Depression and burden among the caregivers of visually impaired patients: a systematic review
- 292 Downloads
Caregiving has evolved as an important issue not only for those receiving care, but for those providing it as well. While caregiving allows those with disabilities to better adapt, it has been shown to take a toll on the caregiver on various levels, such as invoking depression and burden. The purpose of this study was to perform a systematic review of the literature pertaining to depression and burden among caregivers of patients with visual impairment. A comprehensive literature search using multiple databases was conducted to include all articles on burden of care or depression among the caregivers of the visually impaired. Nine studies were included in this review. There was demonstrable association of depression and burden with the caregivers of the visually impaired. Communication theory, emotional contagion, and care burden were cited as factors associated with depression in these studies. A number of other elements were also identified to play a role in depression and burden, such as providing greater hours of supervision to the patient, multiple chronic conditions in the patient or caregiver, patient not completing vision rehabilitation, and female gender of the caregiver. By identifying those at risk for decreased quality of life outcomes, health care providers may be able to alter the management of the visually impaired, such as advocating the use of vision rehabilitation clinics in order to minimize the caregiver burden and depression.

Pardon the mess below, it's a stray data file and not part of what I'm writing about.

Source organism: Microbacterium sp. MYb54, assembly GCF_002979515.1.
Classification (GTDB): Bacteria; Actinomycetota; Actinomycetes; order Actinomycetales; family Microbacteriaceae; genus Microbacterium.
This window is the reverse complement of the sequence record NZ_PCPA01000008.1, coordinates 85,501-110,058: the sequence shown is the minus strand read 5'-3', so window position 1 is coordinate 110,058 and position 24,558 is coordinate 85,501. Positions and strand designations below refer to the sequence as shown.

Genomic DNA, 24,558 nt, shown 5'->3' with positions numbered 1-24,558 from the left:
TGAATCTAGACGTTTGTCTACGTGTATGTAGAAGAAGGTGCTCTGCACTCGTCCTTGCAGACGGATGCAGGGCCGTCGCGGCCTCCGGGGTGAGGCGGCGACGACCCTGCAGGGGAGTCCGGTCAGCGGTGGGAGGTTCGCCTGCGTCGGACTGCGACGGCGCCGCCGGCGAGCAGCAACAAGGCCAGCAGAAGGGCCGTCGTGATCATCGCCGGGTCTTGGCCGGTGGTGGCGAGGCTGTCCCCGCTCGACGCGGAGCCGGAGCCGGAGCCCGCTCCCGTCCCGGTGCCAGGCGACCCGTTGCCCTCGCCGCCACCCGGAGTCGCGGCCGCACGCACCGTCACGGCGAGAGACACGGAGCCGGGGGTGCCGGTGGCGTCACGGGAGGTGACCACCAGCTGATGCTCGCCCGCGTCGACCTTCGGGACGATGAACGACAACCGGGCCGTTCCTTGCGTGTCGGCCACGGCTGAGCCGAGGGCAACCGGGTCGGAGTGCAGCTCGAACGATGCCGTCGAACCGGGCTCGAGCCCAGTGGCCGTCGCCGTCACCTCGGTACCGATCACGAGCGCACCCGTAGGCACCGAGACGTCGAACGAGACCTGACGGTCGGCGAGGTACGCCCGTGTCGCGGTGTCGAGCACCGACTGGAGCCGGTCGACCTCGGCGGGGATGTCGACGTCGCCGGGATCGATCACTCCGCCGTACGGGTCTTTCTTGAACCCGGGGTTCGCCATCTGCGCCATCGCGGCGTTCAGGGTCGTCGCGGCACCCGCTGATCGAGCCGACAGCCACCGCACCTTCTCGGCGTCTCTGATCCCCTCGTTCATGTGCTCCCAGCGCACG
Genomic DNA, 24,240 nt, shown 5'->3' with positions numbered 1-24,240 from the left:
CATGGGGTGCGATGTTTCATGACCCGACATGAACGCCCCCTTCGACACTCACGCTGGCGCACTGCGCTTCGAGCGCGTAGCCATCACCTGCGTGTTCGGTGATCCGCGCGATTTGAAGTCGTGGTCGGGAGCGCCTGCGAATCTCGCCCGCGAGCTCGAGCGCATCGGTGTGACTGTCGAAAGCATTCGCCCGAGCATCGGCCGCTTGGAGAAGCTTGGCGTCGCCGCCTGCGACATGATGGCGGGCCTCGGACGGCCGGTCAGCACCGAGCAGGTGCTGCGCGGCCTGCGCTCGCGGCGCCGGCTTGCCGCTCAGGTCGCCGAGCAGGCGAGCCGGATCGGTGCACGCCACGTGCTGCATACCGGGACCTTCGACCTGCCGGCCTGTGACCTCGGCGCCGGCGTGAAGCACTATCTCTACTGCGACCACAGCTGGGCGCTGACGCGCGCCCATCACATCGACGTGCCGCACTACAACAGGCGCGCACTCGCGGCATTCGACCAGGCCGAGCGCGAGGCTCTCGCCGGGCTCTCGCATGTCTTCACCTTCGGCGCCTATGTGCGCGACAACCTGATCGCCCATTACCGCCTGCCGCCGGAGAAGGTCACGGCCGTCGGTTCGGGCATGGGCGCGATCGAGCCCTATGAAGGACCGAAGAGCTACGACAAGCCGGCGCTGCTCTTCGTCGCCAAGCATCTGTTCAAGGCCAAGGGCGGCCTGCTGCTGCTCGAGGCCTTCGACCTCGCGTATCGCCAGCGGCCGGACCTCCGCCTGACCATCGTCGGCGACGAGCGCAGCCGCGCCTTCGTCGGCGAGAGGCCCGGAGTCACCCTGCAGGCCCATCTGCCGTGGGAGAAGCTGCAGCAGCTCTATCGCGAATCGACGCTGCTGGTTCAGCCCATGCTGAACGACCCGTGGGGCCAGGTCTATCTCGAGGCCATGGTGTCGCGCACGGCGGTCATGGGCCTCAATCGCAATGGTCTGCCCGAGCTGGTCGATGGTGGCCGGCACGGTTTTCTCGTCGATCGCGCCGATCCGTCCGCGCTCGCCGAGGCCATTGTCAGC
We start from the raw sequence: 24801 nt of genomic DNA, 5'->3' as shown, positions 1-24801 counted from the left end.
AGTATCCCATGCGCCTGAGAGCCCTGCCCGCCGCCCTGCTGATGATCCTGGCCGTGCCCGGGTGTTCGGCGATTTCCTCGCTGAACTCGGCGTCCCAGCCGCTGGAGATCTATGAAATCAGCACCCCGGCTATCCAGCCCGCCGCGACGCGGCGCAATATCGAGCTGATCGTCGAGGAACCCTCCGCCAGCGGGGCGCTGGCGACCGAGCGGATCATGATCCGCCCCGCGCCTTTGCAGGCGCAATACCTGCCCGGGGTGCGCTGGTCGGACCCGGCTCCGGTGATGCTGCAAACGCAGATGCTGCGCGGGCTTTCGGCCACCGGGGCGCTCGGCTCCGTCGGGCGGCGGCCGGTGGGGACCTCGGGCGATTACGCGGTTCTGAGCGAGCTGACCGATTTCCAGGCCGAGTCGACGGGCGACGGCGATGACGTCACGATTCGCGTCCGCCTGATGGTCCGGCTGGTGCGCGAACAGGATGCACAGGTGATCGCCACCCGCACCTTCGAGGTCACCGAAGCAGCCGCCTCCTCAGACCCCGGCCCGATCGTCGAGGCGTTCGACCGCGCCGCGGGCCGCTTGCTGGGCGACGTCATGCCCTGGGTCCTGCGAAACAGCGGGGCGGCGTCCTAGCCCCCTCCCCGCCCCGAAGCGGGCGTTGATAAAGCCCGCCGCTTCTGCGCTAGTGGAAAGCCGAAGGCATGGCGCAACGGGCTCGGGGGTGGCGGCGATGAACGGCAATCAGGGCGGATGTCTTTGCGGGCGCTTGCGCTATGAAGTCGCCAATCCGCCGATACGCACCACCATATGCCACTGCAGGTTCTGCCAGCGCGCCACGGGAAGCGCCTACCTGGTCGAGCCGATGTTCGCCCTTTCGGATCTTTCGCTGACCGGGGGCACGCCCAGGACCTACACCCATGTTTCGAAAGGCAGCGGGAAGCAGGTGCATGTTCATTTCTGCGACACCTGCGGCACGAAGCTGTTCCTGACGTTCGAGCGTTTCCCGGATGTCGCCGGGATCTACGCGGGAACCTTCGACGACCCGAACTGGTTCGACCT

KeywordsCaregiver depression Blind patients Low vision
Compliance with ethical standards
Conflict of interest
None of the authors have any proprietary interests or conflicts of interest related to this submission.
- 1.Talley RC, Crews J, Dorn P, Silvernail J, Hunt G, Zeitzer J (2004) Caregiving in America as an emerging public health issue: surveillance and response by the nation’s public health system. In: Second national center on birth defects and developmental disabilities conferenceGoogle Scholar
- 2.Levine C, Reinhard S, Feinberg LF, Albert S, Hart A (2003) Family caregivers on the job: moving beyond ADLs and IADLs. Generations 27:17–23Google Scholar
- 4.Centers for disease control and prevention (CDC) (2011) Reasons for not seeking eye care among adults aged ≥40 years with moderate-to-severe visual impairment-21 States, 2006–2009. MMWR Morb Mortal Wkly Rep 60:610Google Scholar
- 24.Westaway L, Wittich W, Overbury O (2011) Depression and burden in spouses of individuals with sensory impairment. Insight: Res Pract Vis Impair Blind 4(1):29–36Google Scholar
- 28.Cimarolli VR, Boerner K (2005) Social support and well-being in adults who are visually impaired. J Vis Impair Blind 99:521Google Scholar
- 29.Bambara JK, Wadley V, Owsley C, Martin RC, Porter C, Dreer LE (2009) Family functioning and low vision: a systematic review. J Visual Impair Blind 103:137Google Scholar
- 30.Zarit SH, Femia EE, Whitlatch CJ (2015) The importance of caregiving and caregiver mental health. In: Encyclopedia of mental health, p 233Google Scholar
- 31.Hinrichsen GA, Hernandez NA (1993) Factors associated with recovery from and relapse into major depressive disorder in the elderly. American J Psychiatry 50:1820Google Scholar